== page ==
A smouldering fire in a timber pumphouse deep underground led to one of the most terrible mine disasters in Australian history. It also led to one of the greatest rescues – a triumph of human determination and cooperation.
More than a century ago, on 12 October 1912, the day’s shift of copper miners headed deep into the bowels of Mount Lyell in Tasmania. Forty-two of the men would never make it ‘topside’ again.
When the fire started, nearly a hundred workers were trapped below it. Unable to find a passage to the surface, they urgently needed breathing equipment to have any hope of surviving. And the nearest suitable gear was in the goldmining towns of Bendigo and Ballarat in Victoria – on the far side of Bass Strait.
Breaking all existing shipping and railway-speed records, the breathing apparatus reached Tasmania’s west coast in time to save over fifty miners, who were finally brought to the surface four days later.
Not all of those trapped beneath the ground had been saved, though. Many people across Australia who’d prayed for the men were grieved at the tragic losses. A Royal Commission was ordered into the safety practices at the mine; but mining remained a very dangerous occupation for decades to come.
Eighty years later, Bob Mellows, a manager at the Cornwall Coal Mine in Tasmania’s Fingal Valley, concluded that a Royal Commission alone was not the answer to workplace health and safety. He felt that the law of the land was not as good as God’s law: having genuine love and concern for other people’s wellbeing.
Bob convinced his employers and the people who worked for him that their dangerous workplace could be vastly safer – if they started treating each other differently. He looked to the teaching of Jesus: ‘Do to others as you would have them do to you’ (Luke 6:31).
Bob Mellows explored Jesus’ teachings on love and shared his understanding of Scripture with the mine workers. He helped them to understand that real safety would come with genuine respect, care and love for their fellow human beings. In 1998, he said, ‘It is not because of legalism that Jesus Christ told us to love God and love one another. It was because he knew it was essential to our wellbeing in all aspects of life.’ He went on to say, ‘The foundation of safety is loving one another (and ourselves).’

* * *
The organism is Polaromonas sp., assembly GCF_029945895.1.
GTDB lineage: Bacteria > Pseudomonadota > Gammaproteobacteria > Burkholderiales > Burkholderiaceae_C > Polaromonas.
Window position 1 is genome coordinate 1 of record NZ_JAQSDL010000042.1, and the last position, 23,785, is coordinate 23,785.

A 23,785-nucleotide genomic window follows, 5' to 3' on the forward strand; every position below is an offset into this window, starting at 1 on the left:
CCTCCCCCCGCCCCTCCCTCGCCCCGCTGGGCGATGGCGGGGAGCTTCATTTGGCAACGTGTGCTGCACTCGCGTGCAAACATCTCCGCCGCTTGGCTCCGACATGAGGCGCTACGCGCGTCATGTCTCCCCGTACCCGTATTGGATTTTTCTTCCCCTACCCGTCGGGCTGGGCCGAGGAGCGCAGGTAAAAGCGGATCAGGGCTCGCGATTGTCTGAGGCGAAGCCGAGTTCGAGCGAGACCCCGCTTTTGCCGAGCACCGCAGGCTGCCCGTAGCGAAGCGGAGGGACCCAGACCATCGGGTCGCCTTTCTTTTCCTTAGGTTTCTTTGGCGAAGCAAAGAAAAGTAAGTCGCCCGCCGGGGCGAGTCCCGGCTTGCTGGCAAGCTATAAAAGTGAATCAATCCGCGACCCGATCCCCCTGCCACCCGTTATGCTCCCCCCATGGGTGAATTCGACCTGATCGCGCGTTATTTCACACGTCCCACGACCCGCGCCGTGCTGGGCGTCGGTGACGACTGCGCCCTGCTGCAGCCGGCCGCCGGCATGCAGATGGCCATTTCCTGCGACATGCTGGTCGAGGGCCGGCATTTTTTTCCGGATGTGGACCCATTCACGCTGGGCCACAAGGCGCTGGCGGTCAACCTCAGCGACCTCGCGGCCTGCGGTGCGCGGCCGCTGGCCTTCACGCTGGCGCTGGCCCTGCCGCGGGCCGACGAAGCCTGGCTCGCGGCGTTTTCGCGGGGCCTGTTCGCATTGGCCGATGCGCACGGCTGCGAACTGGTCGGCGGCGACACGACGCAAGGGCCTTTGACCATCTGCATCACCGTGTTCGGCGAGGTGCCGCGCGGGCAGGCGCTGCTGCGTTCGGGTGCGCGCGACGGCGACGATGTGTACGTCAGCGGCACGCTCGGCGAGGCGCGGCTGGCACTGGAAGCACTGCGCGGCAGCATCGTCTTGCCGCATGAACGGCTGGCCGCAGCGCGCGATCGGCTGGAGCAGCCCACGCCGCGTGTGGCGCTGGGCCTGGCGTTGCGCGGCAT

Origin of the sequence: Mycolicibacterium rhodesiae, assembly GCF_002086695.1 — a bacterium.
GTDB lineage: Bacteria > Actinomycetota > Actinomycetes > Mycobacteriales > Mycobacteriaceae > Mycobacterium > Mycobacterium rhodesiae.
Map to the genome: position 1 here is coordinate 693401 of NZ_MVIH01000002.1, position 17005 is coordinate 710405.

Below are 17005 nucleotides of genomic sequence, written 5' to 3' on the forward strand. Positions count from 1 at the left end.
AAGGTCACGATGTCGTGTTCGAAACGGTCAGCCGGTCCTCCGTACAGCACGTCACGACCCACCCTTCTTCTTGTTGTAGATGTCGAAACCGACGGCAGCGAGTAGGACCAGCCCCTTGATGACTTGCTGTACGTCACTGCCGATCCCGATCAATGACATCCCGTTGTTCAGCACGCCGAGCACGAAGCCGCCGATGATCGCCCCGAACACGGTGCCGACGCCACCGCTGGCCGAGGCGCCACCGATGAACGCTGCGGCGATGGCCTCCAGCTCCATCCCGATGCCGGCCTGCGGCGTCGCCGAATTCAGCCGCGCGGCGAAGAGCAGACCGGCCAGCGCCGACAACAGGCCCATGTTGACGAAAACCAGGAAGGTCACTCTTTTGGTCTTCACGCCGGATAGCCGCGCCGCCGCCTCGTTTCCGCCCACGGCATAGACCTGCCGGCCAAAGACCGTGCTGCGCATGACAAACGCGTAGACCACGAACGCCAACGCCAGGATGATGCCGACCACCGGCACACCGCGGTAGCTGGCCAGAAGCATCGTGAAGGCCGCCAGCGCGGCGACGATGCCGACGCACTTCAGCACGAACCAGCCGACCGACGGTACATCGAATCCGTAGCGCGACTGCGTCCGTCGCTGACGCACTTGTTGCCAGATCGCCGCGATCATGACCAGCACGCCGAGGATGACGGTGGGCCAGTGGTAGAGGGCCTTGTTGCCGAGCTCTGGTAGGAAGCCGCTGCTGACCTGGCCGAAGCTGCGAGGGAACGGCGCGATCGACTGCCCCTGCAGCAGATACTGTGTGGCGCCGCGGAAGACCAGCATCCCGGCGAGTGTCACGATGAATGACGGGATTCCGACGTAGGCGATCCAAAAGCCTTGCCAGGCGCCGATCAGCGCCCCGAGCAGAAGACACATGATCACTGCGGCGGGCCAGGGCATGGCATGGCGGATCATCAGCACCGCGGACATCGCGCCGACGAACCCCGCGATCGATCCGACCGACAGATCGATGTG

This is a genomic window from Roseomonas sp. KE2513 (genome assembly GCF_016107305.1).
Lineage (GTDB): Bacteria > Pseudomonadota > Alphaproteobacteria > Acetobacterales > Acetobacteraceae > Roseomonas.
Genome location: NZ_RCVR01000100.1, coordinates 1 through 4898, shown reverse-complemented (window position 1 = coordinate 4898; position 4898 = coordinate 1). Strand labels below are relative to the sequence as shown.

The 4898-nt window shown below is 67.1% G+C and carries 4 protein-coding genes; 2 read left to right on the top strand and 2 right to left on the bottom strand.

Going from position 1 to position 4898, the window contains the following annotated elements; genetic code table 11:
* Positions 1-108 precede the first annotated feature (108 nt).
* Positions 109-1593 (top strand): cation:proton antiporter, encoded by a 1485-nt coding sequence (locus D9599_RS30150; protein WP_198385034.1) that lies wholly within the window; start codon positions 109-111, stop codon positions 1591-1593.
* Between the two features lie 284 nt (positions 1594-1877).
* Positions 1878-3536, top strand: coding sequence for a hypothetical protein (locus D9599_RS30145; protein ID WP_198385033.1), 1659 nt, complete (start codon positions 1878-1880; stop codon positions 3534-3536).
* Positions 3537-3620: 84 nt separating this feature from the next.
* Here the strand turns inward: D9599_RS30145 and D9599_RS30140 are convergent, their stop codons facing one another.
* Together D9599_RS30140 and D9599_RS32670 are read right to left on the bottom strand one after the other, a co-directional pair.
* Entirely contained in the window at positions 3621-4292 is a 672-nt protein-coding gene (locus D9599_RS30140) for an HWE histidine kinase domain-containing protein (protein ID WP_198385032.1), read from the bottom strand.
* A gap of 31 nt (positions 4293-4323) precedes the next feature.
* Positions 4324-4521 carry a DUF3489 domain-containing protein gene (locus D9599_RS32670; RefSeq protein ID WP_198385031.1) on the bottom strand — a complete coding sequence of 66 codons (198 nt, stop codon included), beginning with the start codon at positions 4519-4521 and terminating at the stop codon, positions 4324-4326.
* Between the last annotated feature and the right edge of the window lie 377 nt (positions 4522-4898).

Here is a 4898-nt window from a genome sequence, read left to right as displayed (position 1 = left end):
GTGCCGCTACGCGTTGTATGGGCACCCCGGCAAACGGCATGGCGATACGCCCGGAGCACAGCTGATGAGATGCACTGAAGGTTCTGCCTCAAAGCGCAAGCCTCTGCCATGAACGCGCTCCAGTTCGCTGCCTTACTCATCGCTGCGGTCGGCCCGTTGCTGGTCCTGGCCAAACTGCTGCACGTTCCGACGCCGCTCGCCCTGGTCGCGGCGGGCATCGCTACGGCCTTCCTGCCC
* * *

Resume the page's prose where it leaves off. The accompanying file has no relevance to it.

Sharing this teaching with his co-workers made a huge difference. In the decade between 1980 and 1990, about 200 accidents a year had been reported at the Cornwall Mine. Many people had been hurt in these accidents, and the mine managers often had to pay large sums of money to people who had been injured. But when Bob Mellows’ Scripture-inspired values were taken on board, and people started caring about each other’s safety at work in a deeper and more meaningful way, the accident rate plummeted. By 1993, it was almost zero.
Stephen Baxter, another Tasmanian Christian, had this to say: ‘Here we see a clear picture of how the values of Jesus work in the real world, and the result when one person takes Jesus seriously and becomes salt and light in the community.’
Occupational health and safety is something that many employers are deeply concerned about – partly because they need to obey the laws about workplace safety, and partly because accidents cost companies money when people need to be paid compensation for injuries, when valuable work time is lost or when equipment is damaged.
But the most important reason to be concerned about workplace safety is caring for the people in the workplace!
Bob Mellows was able to bring an entirely new perspective to this issue when he pointed out that Jesus, the carpenter of Nazareth, knew about hard physical work and manual labour. Jesus never suggested that governments should make laws to force people to care about each other in the workplace – or anywhere else for that matter. Instead, he knew that only God’s law of real love for others can change people’s hearts and make that a reality.
Written by Annie Hamilton.
Information provided by Associate Professor Stuart Piggin.
Research paper: RC Mellows, ‘Improving Relationships’, Coal Operators’ Conference, 2019 http://ro.uow.edu.au/cgi/viewcontent.cgi?article=1275&context=coal